If you’ve just moved into a newly built house in Utah or finished construction of a concrete floor in your basement or garage, there might be occasions when you notice that some cracks have formed in the concrete, which wasn’t there before.
Many homeowners find this concerning; did the previous contractor use subpar methods and materials? Is there any danger of severe structural damage? To help you out, here’s a review of different types of cracks you might find in your property. You can then decide what action, if any, is necessary – such as new basement finishing or repair for the garage floor of your Utah home.
Fine, superficial cracks in concrete are a normal occurrence as it begins to set and dry over time. Hairline cracks can be as small as one-tenth of a millimeter in width and are caused by the natural shrinkage of the concrete as it loses moisture. Though some owners may feel that these cracks detract from the cosmetic appeal of the surface, they pose no structural issues and do not warrant repair.
Surface flaking or spalling on your concrete floor is a sign of excess residual water. In Utah, where cold winters are common, your house may experience fairly harsh cycles of freezing and thawing. During these times, the concrete expands and contracts; the presence of excess water makes this process happen unevenly, which leads to the flaking.
This is another concrete flooring issue which is mostly cosmetic, with no structural concern. You can overlay the spalling surface with polymer cement and effectively resurface your floor.
Similar to hairline cracks, somewhat larger cracks may form in concrete over time as shrinkage occurs after pouring. In a common construction set up, the concrete slab is poured inside a wall that’s distinct from the actual building’s foundation wall. Thus, any cracks formed through shrinkage are not bearing any load from supporting the weight of the actual structure.
While this type of crack doesn’t lead to structural issues, you may want to inspect such cracks carefully. If the width is about one-eighth of an inch or greater, some seepage of moisture may occur. Applying a regular caulking sealant is an easy DIY fix.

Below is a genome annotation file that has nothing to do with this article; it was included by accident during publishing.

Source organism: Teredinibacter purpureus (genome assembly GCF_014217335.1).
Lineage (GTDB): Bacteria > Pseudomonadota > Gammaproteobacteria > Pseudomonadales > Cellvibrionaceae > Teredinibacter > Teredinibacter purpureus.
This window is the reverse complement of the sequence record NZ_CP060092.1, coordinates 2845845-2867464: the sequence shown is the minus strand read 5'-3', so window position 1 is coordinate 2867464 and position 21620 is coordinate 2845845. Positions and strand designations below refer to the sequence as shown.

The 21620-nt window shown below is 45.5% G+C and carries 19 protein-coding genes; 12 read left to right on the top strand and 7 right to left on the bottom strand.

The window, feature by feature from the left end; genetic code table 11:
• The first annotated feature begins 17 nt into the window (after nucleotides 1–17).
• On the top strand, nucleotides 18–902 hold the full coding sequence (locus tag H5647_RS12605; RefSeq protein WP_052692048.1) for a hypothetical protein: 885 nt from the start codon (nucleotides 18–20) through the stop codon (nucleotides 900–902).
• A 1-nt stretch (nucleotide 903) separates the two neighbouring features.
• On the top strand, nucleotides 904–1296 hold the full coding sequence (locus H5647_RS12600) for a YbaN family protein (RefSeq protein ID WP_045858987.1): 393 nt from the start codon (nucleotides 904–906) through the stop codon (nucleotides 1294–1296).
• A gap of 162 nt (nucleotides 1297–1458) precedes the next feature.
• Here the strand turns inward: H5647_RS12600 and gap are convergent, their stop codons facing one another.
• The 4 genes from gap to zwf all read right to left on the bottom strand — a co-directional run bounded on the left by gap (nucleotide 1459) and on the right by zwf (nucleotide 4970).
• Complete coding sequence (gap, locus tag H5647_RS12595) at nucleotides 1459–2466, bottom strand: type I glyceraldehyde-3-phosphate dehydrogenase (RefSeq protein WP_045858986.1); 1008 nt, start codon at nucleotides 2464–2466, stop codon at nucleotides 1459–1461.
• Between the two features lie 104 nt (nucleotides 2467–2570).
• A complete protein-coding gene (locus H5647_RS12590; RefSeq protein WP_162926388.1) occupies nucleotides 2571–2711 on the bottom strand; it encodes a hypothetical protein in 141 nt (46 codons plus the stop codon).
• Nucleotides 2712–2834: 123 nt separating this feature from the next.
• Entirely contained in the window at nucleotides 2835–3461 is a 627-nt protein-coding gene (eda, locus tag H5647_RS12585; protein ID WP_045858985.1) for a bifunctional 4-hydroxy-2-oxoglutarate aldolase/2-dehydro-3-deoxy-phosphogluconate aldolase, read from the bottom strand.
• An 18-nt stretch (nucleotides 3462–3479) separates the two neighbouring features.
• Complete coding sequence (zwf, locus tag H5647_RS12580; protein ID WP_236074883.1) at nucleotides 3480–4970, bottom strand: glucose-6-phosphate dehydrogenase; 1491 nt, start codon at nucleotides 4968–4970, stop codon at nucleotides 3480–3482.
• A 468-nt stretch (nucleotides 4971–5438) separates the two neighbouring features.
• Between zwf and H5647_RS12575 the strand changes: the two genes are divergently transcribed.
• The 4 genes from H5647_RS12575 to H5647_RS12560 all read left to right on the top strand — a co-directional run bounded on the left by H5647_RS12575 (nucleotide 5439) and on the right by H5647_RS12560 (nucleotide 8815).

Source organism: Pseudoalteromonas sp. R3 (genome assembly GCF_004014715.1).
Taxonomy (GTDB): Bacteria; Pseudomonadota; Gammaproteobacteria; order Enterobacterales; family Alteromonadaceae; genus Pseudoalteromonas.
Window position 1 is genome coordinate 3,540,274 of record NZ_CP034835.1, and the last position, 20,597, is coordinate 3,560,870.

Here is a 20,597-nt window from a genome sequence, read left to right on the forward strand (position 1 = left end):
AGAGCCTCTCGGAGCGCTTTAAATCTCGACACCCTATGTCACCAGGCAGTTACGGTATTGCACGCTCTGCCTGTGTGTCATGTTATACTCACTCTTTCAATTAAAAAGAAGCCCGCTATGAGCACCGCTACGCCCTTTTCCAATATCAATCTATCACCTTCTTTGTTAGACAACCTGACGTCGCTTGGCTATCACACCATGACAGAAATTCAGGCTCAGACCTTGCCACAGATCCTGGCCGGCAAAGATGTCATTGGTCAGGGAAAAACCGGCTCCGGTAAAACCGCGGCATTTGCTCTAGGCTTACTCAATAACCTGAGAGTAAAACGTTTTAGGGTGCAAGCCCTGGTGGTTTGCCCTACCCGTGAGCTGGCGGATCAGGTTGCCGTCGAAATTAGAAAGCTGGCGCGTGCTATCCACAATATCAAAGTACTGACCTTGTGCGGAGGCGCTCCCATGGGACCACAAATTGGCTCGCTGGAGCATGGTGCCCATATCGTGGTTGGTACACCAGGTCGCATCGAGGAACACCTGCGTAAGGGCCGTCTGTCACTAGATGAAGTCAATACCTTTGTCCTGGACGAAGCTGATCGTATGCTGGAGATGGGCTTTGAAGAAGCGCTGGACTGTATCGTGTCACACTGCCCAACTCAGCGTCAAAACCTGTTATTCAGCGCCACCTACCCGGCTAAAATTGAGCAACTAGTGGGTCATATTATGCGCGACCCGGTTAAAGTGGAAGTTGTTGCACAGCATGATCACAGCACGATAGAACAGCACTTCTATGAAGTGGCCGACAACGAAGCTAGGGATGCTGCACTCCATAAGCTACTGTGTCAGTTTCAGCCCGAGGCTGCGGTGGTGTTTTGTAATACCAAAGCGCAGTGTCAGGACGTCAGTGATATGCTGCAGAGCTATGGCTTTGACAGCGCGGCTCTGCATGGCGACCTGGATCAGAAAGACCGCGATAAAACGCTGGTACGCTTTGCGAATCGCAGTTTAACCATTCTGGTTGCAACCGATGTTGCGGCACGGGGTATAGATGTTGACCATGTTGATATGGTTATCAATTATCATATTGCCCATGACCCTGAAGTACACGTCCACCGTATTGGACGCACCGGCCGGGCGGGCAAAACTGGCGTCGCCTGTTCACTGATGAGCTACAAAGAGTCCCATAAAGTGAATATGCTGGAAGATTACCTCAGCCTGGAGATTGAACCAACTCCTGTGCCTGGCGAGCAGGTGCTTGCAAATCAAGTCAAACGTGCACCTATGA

When you notice cracks around the foundation wall, even if they are similar in appearance to ordinary settlement cracks, take note that this area is of greater structural concern. Although perimeter cracks may still turn out to be harmless, in some cases, they are in areas supporting a significant load and may widen over time.
If possible, monitor the area for evidence of widening or additional crack formation. If you notice further deterioration in the area, especially if there are matching cracks in the foundation wall, then you should consider calling in a professional inspector.
Sloping and heaving
If your floor shows uneven slab sloping, or cracking and heaving, then structural issues such as poor soil compaction, severe soil expansion, and contraction, or unconventional pouring methods such as floating or monolithic concrete slabs may be part of the problem. One or more of these factors may be at work and resulting in the issue you are seeing.
Depending on the underlying cause of the problem, possible solutions may include fixing the soil drainage, proper leveling of the floor, or reinforcing the concrete slab. You’ll have to bring in an experienced contractor to make the assessment and tackle the necessary job.
Look for the visual cues and determine what kind of cracks and structural issues, if any, may be present, and you’ll know if there’s any cause for concern or further action to repair your concrete floor.